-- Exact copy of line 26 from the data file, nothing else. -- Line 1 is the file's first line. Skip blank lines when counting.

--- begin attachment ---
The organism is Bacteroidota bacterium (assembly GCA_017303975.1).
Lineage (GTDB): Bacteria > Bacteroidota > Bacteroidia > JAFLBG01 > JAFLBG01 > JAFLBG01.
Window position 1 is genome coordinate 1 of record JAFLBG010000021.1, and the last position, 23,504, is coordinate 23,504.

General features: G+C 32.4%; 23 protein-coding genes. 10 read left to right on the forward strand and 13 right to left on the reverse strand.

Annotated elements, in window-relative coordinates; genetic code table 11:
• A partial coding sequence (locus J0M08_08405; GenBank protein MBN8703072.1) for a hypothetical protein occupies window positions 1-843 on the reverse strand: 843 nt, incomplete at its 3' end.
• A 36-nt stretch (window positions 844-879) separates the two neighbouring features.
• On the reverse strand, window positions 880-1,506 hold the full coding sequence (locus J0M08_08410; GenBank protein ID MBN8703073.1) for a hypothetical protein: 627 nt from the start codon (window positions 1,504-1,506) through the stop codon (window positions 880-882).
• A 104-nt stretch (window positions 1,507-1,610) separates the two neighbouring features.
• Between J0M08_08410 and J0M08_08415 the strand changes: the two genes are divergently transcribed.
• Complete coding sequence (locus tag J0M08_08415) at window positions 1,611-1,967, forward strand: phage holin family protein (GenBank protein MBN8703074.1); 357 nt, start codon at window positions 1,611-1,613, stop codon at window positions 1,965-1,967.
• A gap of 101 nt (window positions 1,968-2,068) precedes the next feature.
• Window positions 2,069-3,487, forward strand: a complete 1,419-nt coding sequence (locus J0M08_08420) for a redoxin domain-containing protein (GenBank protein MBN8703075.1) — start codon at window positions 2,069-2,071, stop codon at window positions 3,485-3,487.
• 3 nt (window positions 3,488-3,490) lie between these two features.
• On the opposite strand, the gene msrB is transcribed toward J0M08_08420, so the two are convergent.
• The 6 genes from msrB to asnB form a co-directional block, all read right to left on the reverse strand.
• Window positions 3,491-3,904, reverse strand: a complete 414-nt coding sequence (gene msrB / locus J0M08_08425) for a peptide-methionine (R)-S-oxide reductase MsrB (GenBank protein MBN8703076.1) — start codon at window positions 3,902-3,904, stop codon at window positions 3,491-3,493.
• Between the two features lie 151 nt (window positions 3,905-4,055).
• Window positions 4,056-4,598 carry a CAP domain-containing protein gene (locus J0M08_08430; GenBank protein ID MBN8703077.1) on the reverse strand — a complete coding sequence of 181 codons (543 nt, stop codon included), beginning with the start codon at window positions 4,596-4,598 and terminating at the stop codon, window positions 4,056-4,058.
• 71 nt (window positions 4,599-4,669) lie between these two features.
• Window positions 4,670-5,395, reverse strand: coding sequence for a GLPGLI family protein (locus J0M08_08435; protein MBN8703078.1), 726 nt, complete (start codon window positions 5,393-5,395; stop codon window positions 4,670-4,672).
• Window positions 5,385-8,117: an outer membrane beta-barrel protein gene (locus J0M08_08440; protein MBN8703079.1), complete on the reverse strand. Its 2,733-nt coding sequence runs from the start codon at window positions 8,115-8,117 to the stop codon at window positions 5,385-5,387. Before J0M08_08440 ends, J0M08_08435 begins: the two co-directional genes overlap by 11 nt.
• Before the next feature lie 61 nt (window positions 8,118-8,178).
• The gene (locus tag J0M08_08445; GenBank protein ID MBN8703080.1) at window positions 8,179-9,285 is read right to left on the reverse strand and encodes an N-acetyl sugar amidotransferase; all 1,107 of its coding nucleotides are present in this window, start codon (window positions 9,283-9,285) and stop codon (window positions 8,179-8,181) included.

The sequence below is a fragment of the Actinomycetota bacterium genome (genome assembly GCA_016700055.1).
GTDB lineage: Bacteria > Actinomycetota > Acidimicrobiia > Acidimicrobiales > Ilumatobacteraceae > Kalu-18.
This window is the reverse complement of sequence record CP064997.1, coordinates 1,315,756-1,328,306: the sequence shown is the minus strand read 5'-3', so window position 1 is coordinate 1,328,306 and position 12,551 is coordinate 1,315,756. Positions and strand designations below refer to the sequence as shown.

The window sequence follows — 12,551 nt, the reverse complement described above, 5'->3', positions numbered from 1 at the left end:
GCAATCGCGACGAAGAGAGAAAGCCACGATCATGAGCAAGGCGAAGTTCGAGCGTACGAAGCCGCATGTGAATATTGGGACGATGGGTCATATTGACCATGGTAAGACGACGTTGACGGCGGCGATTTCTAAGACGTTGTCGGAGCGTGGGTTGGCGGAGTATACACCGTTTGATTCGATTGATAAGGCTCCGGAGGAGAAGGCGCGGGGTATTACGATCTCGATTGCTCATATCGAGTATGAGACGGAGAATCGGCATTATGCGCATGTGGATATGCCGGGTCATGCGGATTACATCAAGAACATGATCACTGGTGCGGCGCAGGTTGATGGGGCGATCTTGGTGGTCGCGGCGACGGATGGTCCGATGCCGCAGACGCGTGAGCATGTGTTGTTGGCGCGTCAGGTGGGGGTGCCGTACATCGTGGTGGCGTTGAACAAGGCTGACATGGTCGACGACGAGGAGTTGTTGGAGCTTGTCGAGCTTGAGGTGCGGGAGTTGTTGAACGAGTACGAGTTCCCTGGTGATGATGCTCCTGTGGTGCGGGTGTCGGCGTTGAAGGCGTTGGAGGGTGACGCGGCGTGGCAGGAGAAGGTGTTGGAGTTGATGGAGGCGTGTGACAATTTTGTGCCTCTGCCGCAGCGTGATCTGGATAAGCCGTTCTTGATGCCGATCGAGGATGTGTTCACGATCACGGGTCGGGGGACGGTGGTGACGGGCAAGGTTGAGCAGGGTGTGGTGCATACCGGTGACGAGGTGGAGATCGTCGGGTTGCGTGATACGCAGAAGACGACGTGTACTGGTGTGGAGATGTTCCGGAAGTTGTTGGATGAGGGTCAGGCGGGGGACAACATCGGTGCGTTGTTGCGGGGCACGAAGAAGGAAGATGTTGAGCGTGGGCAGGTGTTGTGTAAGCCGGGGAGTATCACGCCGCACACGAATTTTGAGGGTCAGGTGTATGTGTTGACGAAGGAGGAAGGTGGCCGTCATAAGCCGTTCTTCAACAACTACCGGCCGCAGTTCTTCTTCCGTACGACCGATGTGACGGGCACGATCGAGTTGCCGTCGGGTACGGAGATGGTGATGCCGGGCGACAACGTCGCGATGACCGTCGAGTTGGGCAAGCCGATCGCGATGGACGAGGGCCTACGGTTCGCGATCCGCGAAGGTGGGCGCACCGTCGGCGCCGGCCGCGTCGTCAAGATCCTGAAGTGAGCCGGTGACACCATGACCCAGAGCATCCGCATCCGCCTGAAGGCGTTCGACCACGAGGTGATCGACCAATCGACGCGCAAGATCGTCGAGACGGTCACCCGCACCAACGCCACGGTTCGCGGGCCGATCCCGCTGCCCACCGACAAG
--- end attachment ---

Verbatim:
GTDB lineage: Bacteria > Actinomycetota > Acidimicrobiia > Acidimicrobiales > Ilumatobacteraceae > Kalu-18.